It was just a matter of time before Michigan coach John Beilein did what had to be done.
Fans saw it in games, the players saw it in practice, but the coaches had to make sure the timing was right.
Beilein decided before Saturday's game against Bradley to give freshman Nik Stauskas his first start, in place of senior Matt Vogrich. It's just one sign that shows Beilein and the Wolverines are putting all their chips in the middle of the table and going for it all this year.
After getting a share of the regular-season Big Ten title last year, No. 3 Michigan is looking like one of the favorites in the Big Ten and a national-title contender with its infusion of freshman talent rounding out a talented core.
Stauskas scored 22 points Saturday, topping his season-best 20 points set in Tuesday's victory over No. 18 North Carolina State.
Beilein had the luxury of bringing Stauskas' scoring off the bench for the first six games, but it became apparent that he needed the 6-foot-6 swingman in the starting five.
"He's doing too many other good things," Beilein said after Saturday's win. "If he hadn't played such good defense the other night against (N.C. State's Scott) Wood, this wouldn't have happened. He's showing he can guard some people, he can get in the lane and he obviously can shoot."
Stauskas not only has overtaken Vogrich, he's nearing leading scorers Tim Hardaway Jr. and Trey Burke in terms of his value. When teams try to take away Burke and Hardaway, Stauskas has shown the ability to make clutch shots.
"Every time we could kind of get it close, Stauskas banged a 3," Bradley coach Geno Ford said.
Besides Stauskas, Beilein has forged integral roles for freshmen Mitch McGary and Spike Albrecht. On Saturday, he inserted Caris LeVert, who hadn't played in the regular season and appeared to be headed for a redshirt.
Beilein loves and trusts his veteran players but there's no denying talent. He has said he's hesitant to play too many freshmen on the floor at the same time, but their talent has forced his hand. It's reminiscent of the Fab Five era, when coach Steve Fisher didn't want to start all five freshmen but finally relented and put Ray Jackson in the starting lineup early in February of the 1991-92 season.
While Beilein doesn't have the same problem that Fisher had — as Burke and Hardaway continue to be the best players — he continues to work to find the right rotations and roles. As the freshmen get more acclimated to his complex system in practice, they're able to translate it to production on the court, meaning stalwart veterans such as Vogrich, Eso Akunne and Blake McLimans could assume reduced roles in the name of team success.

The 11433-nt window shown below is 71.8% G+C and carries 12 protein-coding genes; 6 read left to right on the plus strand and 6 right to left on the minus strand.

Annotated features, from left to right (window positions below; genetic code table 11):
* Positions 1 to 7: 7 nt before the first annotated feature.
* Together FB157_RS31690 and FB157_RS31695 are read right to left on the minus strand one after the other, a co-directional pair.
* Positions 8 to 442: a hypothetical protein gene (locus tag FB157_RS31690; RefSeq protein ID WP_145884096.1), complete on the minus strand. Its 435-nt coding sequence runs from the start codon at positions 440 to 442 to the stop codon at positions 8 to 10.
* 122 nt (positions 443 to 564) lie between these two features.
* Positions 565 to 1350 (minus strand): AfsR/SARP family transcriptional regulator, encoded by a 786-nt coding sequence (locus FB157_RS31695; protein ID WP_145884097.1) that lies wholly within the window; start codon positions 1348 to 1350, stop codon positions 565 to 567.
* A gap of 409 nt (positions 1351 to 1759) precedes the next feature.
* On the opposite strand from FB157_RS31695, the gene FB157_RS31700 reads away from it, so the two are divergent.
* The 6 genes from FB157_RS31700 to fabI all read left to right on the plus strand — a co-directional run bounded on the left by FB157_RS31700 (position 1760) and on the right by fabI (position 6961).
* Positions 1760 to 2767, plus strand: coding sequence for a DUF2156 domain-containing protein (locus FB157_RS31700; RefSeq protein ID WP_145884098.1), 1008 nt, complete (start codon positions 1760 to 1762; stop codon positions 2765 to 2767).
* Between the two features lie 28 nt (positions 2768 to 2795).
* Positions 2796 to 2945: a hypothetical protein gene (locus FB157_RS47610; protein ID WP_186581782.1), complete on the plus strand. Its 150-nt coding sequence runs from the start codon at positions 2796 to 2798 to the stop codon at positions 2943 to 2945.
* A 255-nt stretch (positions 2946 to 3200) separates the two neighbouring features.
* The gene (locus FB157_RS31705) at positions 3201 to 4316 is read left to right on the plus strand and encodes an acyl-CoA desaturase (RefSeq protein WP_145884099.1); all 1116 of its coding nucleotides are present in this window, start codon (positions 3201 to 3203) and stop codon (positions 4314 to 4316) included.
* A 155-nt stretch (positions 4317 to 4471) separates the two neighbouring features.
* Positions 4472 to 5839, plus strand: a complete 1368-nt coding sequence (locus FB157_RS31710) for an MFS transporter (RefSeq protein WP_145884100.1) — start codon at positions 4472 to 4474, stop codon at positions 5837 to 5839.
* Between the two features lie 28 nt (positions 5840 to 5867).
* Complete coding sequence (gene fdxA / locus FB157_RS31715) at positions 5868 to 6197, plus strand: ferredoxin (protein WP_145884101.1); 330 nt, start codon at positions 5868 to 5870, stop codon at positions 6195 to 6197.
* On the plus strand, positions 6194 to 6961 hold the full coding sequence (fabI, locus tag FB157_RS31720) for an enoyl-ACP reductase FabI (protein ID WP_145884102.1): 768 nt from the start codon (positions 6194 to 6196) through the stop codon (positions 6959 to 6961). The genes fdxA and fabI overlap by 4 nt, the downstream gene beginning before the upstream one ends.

Dealing with depth
McGary is competing against starter Jordan Morgan and reserves Jon Horford and Max Bielfeldt for playing time, in what has become an embarrassment of post-man riches for Beilein. Last season, the Wolverines rotated between Morgan, McLimans, and an undersized Zack Novak while Horford missed most of the season because of foot injuries and Bielfeldt redshirted.
Though he hasn't started a game this season, McGary (5.0 points, 5.6 rebounds) has proved to be a valuable asset. His hustle and 6-foot-10 frame have provided needed size and depth in the middle, as he's recovered from foot injuries early in the season.
"We still have those lab coats on, trying to figure it out," Beilein said Tuesday. "Mitch is a different player than he was a month ago, so a month ago, we were trying to do one thing."
If Beilein is a mad scientist, he at least has the wherewithal to look at every part of his team, from starters to the last man in the regular rotation. Playing LeVert wasn't a show of desperation; rather, it shows a willingness to strengthen one of the Wolverines' weaker areas.
"Our intention is not to just burn (LeVert's redshirt) for two minutes a game. We put him in the top eight or nine and hopefully he'll play even more minutes than that," Beilein said. "One of his roles will be a defensive stopper out there; Hardaway needs three or four minutes of rest and Tim has become an excellent defender, so we didn't want to drop off on defense and (LeVert) can do that."
Beilein's decisions are based on last season's weaknesses, when they were outmuscled by teams such as Ohio State and Michigan State, outhustled by Indiana, and didn't have the athletes or depth to avoid losing to Ohio in the NCAA Tournament.
Now, the freshmen have changed all that.
Michigan has six more nonconference games in the next month before the Big Ten season starts. Beilein will have more time to tinker and test.
"I always thought the first Saturday in December was always a great time — the football team is finishing and there are some great Saturday games," he said. "Saturday basketball in December like this is officially the turnover — it's basketball season."
For the Wolverines, it's not just time for basketball, it's time for winning.